The first section of the story is broadly faithful to the novel – Jonathan Harker (John Heffernan) travels to Count Dracula’s castle to conclude a real estate deal, is fed upon by Dracula (Claes Bang), falls from the walls of the castle while escaping and is revived in a convent, to which his fiancee Mina is summoned to collect him. This Harker, however, had already been turned into a vampire and his fall was an attempted suicide. This is teased out in a series of interrogations by Sister Agatha Van Helsing (Dolly Wells), making a gender-flipped appearance in the story much earlier than the novel’s Van Helsing. Dracula turns up outside the convent looking for Harker and makes the jaw-dropping decision to shift his performance from “subtle charm” to “chewing not just the scenery but the whole of space and time”, prancing around naked in the snow before the final bloody climax.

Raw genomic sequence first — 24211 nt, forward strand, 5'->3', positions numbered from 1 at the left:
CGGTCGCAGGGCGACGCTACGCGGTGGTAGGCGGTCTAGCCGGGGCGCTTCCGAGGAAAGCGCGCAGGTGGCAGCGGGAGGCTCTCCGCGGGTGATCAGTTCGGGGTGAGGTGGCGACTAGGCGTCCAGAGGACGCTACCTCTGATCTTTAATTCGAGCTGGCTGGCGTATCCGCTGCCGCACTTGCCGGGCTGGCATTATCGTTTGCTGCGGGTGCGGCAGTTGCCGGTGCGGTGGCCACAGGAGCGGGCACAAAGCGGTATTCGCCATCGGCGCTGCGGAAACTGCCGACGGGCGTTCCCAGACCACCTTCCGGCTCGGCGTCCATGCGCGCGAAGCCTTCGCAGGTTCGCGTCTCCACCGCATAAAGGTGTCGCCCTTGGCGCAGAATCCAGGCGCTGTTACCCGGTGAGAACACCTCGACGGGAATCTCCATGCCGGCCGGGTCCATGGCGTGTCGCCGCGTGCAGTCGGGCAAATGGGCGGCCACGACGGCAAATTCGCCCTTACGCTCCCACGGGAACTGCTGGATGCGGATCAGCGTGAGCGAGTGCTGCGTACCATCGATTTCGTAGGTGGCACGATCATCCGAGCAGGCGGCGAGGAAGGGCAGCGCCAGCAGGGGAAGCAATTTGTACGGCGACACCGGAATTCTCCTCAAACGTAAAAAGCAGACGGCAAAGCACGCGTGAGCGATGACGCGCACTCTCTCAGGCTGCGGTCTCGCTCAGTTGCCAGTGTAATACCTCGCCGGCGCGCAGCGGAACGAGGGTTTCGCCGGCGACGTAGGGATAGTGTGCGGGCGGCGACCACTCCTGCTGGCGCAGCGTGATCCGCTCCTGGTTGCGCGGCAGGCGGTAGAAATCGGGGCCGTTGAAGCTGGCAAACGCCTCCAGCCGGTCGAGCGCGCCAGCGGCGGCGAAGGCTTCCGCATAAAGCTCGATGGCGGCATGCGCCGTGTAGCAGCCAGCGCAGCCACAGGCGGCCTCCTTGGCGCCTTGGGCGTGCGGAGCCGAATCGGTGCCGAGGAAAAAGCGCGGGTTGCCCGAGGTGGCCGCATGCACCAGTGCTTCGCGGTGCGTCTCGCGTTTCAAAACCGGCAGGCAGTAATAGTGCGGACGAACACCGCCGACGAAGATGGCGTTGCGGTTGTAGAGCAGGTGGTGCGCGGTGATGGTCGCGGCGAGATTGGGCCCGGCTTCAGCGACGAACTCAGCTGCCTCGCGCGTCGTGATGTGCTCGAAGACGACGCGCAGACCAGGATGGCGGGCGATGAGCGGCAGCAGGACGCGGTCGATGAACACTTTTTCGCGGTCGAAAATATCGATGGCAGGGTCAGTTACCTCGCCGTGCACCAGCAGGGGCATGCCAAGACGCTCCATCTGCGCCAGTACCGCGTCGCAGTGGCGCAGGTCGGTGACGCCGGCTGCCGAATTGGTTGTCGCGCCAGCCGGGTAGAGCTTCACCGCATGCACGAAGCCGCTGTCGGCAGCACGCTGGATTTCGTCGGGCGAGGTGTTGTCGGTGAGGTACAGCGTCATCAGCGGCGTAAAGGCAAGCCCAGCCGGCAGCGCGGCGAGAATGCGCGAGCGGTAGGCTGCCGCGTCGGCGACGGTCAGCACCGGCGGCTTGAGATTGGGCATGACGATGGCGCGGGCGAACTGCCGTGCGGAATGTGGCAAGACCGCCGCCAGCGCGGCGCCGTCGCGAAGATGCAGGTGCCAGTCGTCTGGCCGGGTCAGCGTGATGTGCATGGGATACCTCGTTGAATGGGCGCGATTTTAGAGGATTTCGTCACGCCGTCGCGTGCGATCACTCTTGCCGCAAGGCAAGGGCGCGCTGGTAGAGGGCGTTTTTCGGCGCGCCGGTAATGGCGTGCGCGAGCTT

They must have been so bummed out when the horror movie Blood Vessel (2019) beat them to the punch, reaching cinemas only two months before this episode aired (unless they didn’t notice, since it barely made a splash). Unfortunate timing aside, this was my favourite episode of the series. The story of Dracula’s voyage by sea from Europe to England benefits immensely from being allowed to stretch out to feature length, deviating from the novel in allowing Dracula to travel as one of the passengers rather than skulking in the hold in his coffin, allowing for a neat bait-and-switch regarding the identity of the unseen inhabitant of a locked cabin. The voyage takes on the model of a classic murder mystery, teasing the hidden secrets of a diverse set of passengers as they and the ship’s crew are gradually bumped off. There’s quite the ensemble cast on display: Sacha Dhawan (Sherlock, Iron Fist, Doctor Who) and Catherine Schell (On Her Majesty’s Secret Service, Space: 1999, Doctor Who) stand out among the passengers, while Jonathan Aris (Sherlock, The End of the F***ing World) is particularly strong as the Demeter’s captain. Although the Demeter of the novel was not a passenger ship, the addition of the passengers – and the reason for their selection – forms an important part of the story. This episode has the greatest ability to work on its own, and even though its final moments link directly into the beginning of episode 3, I’d still enjoy them as the cliffhangerish conclusion of a stand-alone horror movie.